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What's in a File Name? 3 Letters Say Plenty

February 08, 2001|JEFF LEVY |

When we talk about file types, we talk about files containing data in a specific format for use by a particular program or programs. Windows Explorer lists file types in its Type column.

For example, a file ending with the three-letter extension of .ZIP would be a ZIP, or compressed, file. The ZIP file type would have to be used by such programs as WinZip or PKZIP for Windows, or any other program that recognizes .ZIP files.

File extensions usually are expressed with three characters that follow the last period in the file name. Although you can change the file extension by renaming the file, the change does not alter the file type. For example, a Microsoft Word document ends with the extension .DOC. Changing that extension to .ZIP doesn't change the file type, so that file is still a Word document file.

If we reverse our example and change a .ZIP file to a file that ends with a .DOC extension, Windows will show that file as a Microsoft Word file. That's because Windows doesn't look into a file to determine the file type.

Windows relies on the file name extension to decide what program to use. As far as Windows is concerned, any file with a .DOC extension is a Microsoft Word file.

The effect of changing the extension is that Windows will attempt to open the file in an incorrect program and most likely will result in a screen full of gibberish.

Windows maintains a database or list of file extensions and the programs that use them. When Windows is instructed to work with a file, it finds the extension in its list and uses the program associated with that file type. For example, if you ask Windows to open a text file (.TXT), Windows will use Notepad to open that file.

You can look at the file type list by right-clicking on My Computer and then left-clicking on Explore. Click on View and then on Folder Options. You also can get to this area by opening Explorer as above and clicking on Tools and then Folder Options. Click on the File Types tab to display the list of file types. You can highlight any file on the list to learn its file extension. This is the method you would use for Windows ME.

There are buttons here that allow you to remove or add a new association. You also can edit a current file association and change the default program to open a particular file type. Highlight the file type in question and then click the Edit button. Click and highlight "open" and then click the Edit button. You can now change the default program to be used when opening a file with any particular file extension.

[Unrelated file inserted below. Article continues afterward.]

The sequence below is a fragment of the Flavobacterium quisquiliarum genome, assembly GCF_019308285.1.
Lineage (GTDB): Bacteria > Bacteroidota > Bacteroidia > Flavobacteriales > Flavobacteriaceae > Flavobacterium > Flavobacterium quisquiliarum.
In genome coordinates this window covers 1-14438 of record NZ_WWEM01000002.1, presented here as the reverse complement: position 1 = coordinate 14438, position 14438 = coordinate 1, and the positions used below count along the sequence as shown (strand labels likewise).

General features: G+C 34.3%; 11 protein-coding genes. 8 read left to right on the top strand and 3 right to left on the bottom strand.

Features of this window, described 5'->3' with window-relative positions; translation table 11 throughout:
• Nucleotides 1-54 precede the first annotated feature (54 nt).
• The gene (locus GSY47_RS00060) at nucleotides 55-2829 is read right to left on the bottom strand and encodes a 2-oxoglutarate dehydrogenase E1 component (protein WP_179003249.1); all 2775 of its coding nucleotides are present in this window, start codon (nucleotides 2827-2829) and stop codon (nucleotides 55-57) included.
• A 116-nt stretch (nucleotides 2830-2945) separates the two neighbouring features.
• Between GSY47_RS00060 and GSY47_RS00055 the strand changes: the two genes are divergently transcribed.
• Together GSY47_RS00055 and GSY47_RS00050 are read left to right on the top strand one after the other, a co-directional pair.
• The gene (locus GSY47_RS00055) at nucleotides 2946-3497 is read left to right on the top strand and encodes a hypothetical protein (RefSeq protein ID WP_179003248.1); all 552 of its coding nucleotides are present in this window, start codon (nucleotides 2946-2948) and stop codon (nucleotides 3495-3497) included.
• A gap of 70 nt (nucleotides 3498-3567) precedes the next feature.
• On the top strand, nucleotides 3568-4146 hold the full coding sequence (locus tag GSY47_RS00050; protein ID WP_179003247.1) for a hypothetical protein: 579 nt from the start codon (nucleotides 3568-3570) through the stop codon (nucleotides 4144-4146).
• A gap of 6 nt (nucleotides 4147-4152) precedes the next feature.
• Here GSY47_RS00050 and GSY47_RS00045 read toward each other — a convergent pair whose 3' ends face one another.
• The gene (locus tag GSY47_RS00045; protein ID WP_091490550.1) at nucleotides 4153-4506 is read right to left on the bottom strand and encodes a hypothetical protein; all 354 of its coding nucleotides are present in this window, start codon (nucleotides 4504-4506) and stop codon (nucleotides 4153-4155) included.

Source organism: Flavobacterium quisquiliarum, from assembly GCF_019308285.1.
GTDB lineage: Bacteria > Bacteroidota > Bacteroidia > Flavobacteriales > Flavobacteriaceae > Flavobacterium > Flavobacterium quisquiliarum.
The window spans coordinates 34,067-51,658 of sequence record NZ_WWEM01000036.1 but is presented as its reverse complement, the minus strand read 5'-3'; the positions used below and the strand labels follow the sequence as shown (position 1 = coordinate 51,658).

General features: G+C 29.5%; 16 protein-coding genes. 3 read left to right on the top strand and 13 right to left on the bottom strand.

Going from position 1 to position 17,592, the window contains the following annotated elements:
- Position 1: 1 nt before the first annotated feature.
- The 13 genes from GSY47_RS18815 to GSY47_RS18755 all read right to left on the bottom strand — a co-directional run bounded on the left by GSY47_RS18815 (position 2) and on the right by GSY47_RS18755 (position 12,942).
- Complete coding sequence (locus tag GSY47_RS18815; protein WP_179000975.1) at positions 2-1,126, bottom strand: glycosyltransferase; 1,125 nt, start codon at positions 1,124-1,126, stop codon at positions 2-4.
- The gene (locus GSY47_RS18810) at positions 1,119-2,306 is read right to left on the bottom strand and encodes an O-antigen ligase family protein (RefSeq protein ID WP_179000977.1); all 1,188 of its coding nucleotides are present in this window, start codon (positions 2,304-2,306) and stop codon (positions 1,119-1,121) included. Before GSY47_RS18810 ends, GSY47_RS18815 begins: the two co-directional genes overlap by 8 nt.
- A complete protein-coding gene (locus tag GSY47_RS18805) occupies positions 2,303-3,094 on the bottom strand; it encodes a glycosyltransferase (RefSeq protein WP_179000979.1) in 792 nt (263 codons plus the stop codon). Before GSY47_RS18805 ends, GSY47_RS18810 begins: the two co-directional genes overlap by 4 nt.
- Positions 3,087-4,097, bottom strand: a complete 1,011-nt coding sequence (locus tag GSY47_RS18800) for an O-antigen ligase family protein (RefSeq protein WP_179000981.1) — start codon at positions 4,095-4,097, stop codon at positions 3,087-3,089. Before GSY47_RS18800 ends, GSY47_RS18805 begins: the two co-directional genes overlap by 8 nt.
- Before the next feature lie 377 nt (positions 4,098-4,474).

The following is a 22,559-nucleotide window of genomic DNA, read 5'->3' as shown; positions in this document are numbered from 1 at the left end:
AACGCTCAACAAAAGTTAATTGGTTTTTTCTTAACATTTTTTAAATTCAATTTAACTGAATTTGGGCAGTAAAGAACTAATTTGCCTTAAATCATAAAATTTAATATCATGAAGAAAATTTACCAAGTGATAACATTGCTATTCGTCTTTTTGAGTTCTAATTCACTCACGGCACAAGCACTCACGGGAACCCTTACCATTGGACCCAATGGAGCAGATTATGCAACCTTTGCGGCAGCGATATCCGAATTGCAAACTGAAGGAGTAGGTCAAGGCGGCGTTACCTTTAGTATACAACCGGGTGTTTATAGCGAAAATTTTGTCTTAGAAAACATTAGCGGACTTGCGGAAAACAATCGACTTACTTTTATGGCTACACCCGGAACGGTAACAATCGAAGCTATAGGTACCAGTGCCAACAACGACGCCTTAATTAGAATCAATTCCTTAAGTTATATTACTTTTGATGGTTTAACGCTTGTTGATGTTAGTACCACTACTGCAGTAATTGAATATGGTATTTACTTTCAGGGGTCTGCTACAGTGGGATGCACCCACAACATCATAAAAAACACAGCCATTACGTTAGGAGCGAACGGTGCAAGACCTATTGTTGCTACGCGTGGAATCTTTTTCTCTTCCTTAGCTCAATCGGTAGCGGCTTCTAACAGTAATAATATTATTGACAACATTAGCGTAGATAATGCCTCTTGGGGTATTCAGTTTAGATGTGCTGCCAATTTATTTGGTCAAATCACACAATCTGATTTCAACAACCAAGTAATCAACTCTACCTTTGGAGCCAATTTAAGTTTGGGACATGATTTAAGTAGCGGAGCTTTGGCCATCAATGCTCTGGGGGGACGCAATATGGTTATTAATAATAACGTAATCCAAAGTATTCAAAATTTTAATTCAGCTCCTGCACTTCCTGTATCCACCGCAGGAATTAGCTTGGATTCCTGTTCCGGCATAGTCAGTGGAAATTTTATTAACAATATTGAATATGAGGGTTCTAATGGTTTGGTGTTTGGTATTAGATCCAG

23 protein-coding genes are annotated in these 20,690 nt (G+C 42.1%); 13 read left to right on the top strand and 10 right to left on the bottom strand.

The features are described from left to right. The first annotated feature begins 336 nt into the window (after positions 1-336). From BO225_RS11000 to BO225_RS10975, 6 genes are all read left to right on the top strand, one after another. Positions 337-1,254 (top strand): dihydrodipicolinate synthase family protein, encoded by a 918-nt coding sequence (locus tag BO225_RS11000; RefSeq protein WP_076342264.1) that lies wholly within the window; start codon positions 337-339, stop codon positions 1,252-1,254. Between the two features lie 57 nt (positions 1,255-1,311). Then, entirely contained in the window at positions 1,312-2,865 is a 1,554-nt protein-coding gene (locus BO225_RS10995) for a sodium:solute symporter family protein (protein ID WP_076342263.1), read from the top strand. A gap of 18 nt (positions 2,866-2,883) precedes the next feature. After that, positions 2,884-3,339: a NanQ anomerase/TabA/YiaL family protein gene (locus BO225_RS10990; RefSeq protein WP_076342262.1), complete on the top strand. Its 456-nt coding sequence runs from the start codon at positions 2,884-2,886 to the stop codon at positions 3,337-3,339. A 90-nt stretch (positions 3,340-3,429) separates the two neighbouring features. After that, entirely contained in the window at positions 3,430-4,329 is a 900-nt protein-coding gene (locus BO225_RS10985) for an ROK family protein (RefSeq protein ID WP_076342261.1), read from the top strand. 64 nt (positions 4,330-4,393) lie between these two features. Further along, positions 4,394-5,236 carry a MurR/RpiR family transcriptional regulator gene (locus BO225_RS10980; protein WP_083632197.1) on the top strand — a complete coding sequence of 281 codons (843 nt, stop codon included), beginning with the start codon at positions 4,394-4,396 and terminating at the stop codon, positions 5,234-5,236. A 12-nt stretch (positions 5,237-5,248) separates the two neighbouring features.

Sometimes Windows Explorer will hide file associations that deal with common file types such as .ZIP, .WAV (sound) and .JPG (graphics). When this happens, you can open Explorer as above, click on View and then on Folder Options. Click on the View tab and uncheck the "Hide file extensions for known file types" box.

There are certain files that have no associations with programs. Windows system files and support files installed by your application programs will not have associations. The programs that use these files get them on an as-needed basis.


Jeff Levy hosts the "On Computers" radio talk show from 9 a.m. to noon Sundays on KFI-AM (640).



.GIF Graphics file

.ARC ARC compressed archive file

.HTML Hypertext markup language document

.BAK Backup file

.ICO Icon file

.BAT MS-DOS batch file

.INF Information text file

.INI Initialization file (contains Windows settings)

.JPG Graphics file format

.LOG Log files containing information in a text format

.COM Executable program file

.TIF Tagged Image File (graphics file)

.TTF True Type Font

.TXT Text file

.DOC Usually MS Word document file

.DOT Template file for MS Word

.ZIP Compressed file containing larger file(s)

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